Belfast Telegraph

Thursday 28 August 2014

Cock-ups, not conspiracies, are bane of the Press

Roger de Courcey and Nookie
Roger de Courcey and Nookie

Many years ago, a young trainee journalist was sent to the house of a well-known vicar in his patch, who had been the subject of a substantial burglary.

The callow youth did all the things he had been trained to do. The right questions had all been asked and afterwards the vicar invited him into the sitting room for a cup of tea.

As they were talking, the reporter noticed a picture of Ken Dodd on the mantelpiece and, curious that he might discover another angle for his story, asked the vicar how he had come to know the '70s stand-up legend, famous for his frizzed hair and buck teeth, not to mention his tickle stick.

The air in the room went cold as the vicar, fixing him with a cold stare, answered: "That is a picture of my wife."

A very famous Scottish tabloid newspaper editor told me this story and swore it was true. It makes me laugh out loud every time I recall it.

The brain-freezing embarrassment that poor young hack must have felt. I thought about it when I read some of the stories last week about why the Northern Ireland Executive had failed to adopt the very sensible Defamation Bill after it was passed at Westminster.

Much of the language from politicians seems to suggest journalists spend their lives deliberately getting things wrong to make other people's lives a misery. Truth is, most of the mistakes in our business are mostly cock-up, not conspiracy.

Here's a few more. When I was a news editor on a local newspaper, I asked a trainee to conduct a telephone interview with an artist named Roger de Grey, who lived in our patch and had just been appointed president of the prestigious Royal Academy of Arts in London. Keep in mind this was before the internet, so prior research was a painstaking process.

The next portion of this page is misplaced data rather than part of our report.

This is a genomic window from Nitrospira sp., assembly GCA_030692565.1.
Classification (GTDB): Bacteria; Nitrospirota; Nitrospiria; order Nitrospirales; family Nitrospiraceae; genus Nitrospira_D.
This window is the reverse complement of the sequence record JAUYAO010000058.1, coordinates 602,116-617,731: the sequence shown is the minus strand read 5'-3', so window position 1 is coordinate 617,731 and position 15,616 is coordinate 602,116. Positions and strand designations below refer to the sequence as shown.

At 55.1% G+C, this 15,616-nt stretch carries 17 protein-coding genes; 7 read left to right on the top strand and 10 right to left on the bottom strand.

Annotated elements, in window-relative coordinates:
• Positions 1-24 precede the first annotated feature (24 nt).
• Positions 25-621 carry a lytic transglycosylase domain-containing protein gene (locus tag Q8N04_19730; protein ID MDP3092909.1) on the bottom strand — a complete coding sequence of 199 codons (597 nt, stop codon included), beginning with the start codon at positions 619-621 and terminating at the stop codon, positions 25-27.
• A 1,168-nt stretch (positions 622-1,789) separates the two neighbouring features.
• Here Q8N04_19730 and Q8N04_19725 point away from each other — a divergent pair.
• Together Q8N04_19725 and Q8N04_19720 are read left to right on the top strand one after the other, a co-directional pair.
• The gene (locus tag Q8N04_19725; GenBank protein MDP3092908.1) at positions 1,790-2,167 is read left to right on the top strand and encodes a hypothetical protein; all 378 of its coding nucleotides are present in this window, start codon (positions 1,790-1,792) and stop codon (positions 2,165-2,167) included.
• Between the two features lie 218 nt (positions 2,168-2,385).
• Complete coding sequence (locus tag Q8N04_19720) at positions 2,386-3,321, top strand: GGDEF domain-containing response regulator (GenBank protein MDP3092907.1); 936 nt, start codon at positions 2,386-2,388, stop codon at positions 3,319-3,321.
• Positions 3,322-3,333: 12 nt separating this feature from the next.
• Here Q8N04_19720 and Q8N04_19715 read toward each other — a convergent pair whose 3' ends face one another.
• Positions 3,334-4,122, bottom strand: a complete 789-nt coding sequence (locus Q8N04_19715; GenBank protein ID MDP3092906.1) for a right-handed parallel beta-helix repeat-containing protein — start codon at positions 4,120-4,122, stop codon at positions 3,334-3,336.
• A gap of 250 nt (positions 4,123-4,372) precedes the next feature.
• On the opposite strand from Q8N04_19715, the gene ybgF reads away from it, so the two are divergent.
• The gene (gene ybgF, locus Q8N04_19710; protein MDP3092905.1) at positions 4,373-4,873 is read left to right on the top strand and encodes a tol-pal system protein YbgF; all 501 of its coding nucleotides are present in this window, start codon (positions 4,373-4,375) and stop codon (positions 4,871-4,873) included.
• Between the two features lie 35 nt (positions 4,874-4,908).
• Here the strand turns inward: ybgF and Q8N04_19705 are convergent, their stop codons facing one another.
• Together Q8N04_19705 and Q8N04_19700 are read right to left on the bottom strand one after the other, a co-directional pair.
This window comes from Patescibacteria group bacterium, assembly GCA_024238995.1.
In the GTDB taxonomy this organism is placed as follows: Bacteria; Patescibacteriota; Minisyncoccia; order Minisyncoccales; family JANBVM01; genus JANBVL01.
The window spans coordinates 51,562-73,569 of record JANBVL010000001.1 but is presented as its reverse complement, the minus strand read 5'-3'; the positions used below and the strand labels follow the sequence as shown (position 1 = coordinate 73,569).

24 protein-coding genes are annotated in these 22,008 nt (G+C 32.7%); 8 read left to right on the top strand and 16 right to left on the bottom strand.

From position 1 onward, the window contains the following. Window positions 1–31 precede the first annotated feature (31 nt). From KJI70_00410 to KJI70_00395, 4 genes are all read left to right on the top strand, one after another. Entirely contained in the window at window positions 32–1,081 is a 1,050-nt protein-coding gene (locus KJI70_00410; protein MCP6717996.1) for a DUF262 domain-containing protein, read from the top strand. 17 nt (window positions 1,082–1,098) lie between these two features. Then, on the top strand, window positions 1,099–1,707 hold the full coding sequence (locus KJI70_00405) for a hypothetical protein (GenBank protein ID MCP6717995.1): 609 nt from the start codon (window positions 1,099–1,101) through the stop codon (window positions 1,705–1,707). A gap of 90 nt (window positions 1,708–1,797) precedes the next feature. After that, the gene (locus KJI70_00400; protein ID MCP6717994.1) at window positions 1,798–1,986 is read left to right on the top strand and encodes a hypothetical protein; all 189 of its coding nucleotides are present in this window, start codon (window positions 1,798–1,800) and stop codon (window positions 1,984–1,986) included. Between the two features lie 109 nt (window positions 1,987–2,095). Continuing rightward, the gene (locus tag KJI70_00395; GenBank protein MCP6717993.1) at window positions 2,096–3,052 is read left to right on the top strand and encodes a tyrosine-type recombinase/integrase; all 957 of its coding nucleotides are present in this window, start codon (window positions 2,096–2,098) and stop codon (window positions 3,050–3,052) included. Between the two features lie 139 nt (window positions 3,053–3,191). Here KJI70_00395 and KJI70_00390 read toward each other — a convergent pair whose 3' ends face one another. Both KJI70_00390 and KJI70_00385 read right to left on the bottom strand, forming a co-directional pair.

Some time later, I heard the reporter apologising profusely over the phone and I could hear angry tones at the other end.

When I asked why, the journalist told me that Mr de Grey had taken umbrage that our newspaper kept asking him what he was going to do with the bear now he had got this new position.

It took me 20 minutes of probing to understand what had happened. The hapless hack had thought he was interviewing Roger De Courcey, the then semi-famous ventriloquist act who had a sweary, Cockney bear called Nookie as his act.

Imagine what the brilliant water colourist, about to take up the most high-profile role in the fine arts, thought about being mixed up with TV's New Faces talent competition winner.

And, for that matter, boggle the mind at a reporter who thought it possible a man who spent his life with his hand up a stuffed bear would be running an establishment that has Constable, Turner, Stubbs and Landseer among its past members.

Here's another. I was the editor of a newspaper that managed to run a Spot The Ball competition that left the ball in the picture. It was a graphic artist's job each week to remove the ball before the picture from a local football match was inserted in the paper.

He forgot one week. The legal wranglings involving people who were sure they had won the fridge-freezer that week went on for years.

But here's the strange thing. Three entries were wrong. I can only imagine they thought they were being lured into a fiendishly clever trap and put their cross on the other side of the picture with a knowing nod of their heads.

Want another? One of the newspapers in a group I used to belong to had to pulp an entire edition when a printer spotted a picture of the Queen opening the local agricultural show on a two-page spread. Trouble was the spread was emblazoned with a headline across the top connected to an adjacent story that read 'Windsor Cow Wins First Prize'. The animal had genuinely come from a farm near the town, but I don't think Her Majesty would have been amused.

Finally, to prove the cock-up-rather-than-conspiracy theory, here's a story I wrote when I, too, was a trainee. It brought me a call from a local English teacher who, in hysterics and to my continuing bemusement, told me he was using it in his grammar lessons. It concerned a mysterious 'silly season' case of flocks of birds falling from the sky in a small Kentish village.

'Bemused pensioner Daniel Smith watched a thrush keel over after collecting his pension in Darenth.' Spot the mistake? Took me ages, too.

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